‘Bizarre’ to Care More About Notre-Dame Fire Than Migrant Deaths, French Pupils Told

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French high school students attending anti-racism sessions this week have been warned that it would be “bizarre” to feel greater emotion over the Notre-Dame cathedral fire than about the plight of migrants in the Mediterranean.

Retired professional footballer and the most capped player in the French national football team’s history, Lilian Thuram, denounced what he described as a “hierarchy” of emotion in which the destruction of the cathedral’s spire appeared to arouse more public grief than the drowning of illegal African immigrants.

Speaking at a press conference on the Mediterranean island of Corsica, where he had held ‘prejudice-fighting’ sessions with students at high schools across the French territory, Thuram commented humans are “emotional creatures” and that, “as a Parisian” it is “normal that we are affected” by events like the Notre-Dame fire.

“But there is an impression, sometimes, of there being hierarchies in place regarding these emotions,” the 47-year-old said, lamenting that “the world is not moved in the same way” at the sight of “people who die trying to cross the Mediterranean” as it appeared to by fire ravaging a more than 800-year-old church considered one of the finest examples of Gothic architecture and the most important icon of Christian France.

The UNICEF ambassador then went on to blast Donald Trump, linking — somewhat oddly — tweets from the U.S. President expressing horror at the blaze in Paris with the desire to get illegal immigration at the country’s Mexican border under control.

“That there are individuals who want to build walls to stop people from entering, but who are happy to send tweets to ask, ‘Do you need help to put out the fire?’, as Donald Trump did? It is bizarre”, remarked Thuriam, who has been an active “anti-racism campaigner and author” since retiring from football, with his eponymous Foundation working to educate, “deconstruct” and end “inequalities generated by systems of oppression” over past centuries.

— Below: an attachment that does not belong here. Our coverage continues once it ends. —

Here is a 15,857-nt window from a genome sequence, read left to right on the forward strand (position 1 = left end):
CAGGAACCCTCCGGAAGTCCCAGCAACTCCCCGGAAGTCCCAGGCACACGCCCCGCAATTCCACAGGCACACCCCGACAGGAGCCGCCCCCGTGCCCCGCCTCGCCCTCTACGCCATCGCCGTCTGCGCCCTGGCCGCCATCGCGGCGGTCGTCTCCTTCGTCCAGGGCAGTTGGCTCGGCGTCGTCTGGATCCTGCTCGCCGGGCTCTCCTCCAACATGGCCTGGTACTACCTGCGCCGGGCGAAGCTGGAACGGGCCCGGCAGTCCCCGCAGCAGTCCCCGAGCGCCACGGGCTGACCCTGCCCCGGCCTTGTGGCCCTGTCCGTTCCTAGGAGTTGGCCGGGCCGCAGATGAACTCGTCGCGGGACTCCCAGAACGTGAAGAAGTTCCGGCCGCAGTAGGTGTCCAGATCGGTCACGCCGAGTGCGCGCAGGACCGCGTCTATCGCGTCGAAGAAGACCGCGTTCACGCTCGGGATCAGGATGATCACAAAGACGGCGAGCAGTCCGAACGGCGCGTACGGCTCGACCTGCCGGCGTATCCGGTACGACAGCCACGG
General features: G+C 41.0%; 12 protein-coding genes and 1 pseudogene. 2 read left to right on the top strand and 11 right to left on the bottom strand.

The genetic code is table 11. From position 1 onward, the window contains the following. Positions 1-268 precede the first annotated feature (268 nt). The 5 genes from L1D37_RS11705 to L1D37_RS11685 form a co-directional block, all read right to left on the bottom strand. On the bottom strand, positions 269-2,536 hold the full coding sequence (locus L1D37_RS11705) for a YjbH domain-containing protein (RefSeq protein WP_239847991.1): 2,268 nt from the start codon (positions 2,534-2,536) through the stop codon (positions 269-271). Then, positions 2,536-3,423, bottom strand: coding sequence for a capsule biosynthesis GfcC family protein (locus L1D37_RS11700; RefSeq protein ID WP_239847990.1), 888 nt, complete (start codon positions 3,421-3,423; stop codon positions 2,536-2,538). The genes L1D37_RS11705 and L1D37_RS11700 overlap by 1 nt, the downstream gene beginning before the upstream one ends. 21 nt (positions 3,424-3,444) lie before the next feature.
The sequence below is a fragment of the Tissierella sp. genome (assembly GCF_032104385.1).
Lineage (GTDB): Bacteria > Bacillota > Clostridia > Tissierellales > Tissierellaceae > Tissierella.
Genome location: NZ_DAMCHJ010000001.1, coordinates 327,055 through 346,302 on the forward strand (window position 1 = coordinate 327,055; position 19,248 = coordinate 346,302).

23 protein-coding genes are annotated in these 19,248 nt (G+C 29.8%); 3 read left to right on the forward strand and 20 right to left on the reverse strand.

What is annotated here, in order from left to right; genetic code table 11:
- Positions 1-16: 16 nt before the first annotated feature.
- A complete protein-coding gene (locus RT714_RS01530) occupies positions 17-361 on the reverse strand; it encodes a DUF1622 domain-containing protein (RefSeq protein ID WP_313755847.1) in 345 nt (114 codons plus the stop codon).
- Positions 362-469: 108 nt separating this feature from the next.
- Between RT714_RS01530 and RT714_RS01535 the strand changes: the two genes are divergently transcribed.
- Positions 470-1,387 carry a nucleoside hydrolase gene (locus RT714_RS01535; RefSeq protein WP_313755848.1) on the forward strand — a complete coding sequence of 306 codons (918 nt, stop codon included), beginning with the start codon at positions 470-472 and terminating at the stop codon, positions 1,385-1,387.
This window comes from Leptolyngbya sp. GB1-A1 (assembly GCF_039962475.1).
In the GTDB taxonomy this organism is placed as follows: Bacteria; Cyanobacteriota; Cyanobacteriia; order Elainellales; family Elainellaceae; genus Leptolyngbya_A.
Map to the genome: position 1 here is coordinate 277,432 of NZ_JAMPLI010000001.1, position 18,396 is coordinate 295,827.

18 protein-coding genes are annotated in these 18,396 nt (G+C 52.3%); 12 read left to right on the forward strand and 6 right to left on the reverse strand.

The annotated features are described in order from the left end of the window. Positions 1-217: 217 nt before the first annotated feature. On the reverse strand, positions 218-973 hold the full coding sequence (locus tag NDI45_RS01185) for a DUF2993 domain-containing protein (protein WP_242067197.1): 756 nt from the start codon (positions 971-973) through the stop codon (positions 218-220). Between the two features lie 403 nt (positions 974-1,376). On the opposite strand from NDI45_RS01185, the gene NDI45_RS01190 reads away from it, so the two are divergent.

At sessions in schools across Corsica this week, the Guadeloupe-born activist asked pupils to relay “racist jokes” so that the class could then “analyse them together”, according to a report by the AFP.

“I was surprised that most of the so-called jokes being told were about people who they describe as ‘Arabs’, and I think there is a lot of contempt there,” he said.

“I do not know about Corsican history, but it is something that must be looked into in order to understand the problem,” stated Thuriam, adding that, in general, “people are not aware of the historical depth of racism”.


Former French football player Lilian Thuram speaks and answers question during a session with pupils at the Rinkeby school on March 10, 2015 in Rinkeby near Stockholm. Llilian Thuram, winner of FIFA World Cup in 1998, and president of the Lilian Thuram Foundation aiming at education against racism, is in Stockholm for a few-days-visit. AFP PHOTO/JONATHAN NACKSTRAND 


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